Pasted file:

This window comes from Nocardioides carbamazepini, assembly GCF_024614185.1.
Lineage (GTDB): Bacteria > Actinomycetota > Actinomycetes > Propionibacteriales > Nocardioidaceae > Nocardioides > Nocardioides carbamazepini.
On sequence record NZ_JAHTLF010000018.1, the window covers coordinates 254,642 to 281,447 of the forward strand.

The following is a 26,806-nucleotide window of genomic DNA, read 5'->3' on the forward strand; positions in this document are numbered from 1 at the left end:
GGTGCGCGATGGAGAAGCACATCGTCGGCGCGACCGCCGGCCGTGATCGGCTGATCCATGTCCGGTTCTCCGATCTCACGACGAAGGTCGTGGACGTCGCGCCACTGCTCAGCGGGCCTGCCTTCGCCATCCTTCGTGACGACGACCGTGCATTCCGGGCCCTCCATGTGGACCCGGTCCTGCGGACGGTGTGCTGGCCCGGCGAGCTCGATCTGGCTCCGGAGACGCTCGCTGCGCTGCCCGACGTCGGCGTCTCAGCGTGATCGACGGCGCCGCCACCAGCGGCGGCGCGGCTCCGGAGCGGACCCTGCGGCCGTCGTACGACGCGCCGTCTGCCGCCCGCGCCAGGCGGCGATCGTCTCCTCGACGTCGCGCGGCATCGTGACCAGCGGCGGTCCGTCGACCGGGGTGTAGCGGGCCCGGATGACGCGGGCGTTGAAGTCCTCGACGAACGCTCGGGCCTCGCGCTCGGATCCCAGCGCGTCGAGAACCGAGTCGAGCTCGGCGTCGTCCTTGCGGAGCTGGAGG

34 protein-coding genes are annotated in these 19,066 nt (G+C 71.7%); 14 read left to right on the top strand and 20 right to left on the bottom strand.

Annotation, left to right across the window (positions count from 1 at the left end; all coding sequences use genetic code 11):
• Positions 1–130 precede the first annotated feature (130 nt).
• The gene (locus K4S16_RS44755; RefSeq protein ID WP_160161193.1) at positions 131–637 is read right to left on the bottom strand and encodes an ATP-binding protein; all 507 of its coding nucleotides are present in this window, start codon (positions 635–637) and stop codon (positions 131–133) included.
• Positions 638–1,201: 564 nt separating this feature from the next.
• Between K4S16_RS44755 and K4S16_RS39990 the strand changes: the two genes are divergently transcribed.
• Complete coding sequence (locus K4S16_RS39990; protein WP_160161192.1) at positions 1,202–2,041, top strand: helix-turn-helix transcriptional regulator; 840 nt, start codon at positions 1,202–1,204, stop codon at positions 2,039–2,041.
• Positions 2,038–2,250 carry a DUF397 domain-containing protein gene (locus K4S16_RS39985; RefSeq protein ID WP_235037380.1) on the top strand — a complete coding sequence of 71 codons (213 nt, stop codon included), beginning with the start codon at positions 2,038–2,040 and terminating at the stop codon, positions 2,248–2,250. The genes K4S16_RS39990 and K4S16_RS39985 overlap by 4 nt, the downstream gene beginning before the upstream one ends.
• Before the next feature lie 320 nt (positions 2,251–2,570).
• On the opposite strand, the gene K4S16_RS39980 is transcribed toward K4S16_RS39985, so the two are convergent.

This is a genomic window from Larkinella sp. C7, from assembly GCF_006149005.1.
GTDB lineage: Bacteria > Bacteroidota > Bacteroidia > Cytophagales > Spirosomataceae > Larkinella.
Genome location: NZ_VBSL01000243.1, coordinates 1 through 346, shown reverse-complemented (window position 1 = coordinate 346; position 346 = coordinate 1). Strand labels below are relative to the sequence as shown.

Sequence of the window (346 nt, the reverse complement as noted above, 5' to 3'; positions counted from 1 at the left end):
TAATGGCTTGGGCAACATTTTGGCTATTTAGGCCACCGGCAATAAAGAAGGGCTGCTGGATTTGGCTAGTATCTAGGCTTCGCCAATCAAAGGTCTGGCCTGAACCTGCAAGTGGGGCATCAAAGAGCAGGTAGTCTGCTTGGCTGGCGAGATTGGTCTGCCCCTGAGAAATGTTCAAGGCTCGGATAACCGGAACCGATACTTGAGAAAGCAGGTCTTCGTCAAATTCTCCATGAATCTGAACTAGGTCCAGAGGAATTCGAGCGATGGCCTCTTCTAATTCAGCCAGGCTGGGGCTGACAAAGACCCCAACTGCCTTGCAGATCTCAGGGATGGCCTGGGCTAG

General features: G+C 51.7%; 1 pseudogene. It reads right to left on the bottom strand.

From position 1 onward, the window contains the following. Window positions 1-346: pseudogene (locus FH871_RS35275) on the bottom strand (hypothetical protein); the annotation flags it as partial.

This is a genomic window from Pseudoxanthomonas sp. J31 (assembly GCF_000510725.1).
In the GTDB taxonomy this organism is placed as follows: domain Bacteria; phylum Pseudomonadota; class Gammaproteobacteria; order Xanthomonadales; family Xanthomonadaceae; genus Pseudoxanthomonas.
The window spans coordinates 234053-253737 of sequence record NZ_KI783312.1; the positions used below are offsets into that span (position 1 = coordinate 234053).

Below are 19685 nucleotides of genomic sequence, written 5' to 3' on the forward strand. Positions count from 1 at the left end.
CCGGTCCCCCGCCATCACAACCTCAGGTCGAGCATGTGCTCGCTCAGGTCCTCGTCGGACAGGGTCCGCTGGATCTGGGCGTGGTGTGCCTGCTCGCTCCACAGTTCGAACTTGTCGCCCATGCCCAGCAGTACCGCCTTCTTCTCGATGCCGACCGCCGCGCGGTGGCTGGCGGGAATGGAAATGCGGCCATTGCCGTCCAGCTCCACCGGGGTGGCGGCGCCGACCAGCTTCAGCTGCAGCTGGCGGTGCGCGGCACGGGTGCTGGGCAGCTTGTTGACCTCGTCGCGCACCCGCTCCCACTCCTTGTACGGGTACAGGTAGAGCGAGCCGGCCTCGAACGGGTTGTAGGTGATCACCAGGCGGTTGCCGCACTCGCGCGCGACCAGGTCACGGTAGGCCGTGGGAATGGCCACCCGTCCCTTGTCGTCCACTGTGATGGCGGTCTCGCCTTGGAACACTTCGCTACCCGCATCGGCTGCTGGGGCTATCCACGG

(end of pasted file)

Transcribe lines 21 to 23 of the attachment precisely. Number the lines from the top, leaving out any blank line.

General features: G+C 51.7%; 1 pseudogene. It reads right to left on the bottom strand.

From position 1 onward, the window contains the following. Window positions 1-346: pseudogene (locus FH871_RS35275) on the bottom strand (hypothetical protein); the annotation flags it as partial.

This is a genomic window from Pseudoxanthomonas sp. J31 (assembly GCF_000510725.1).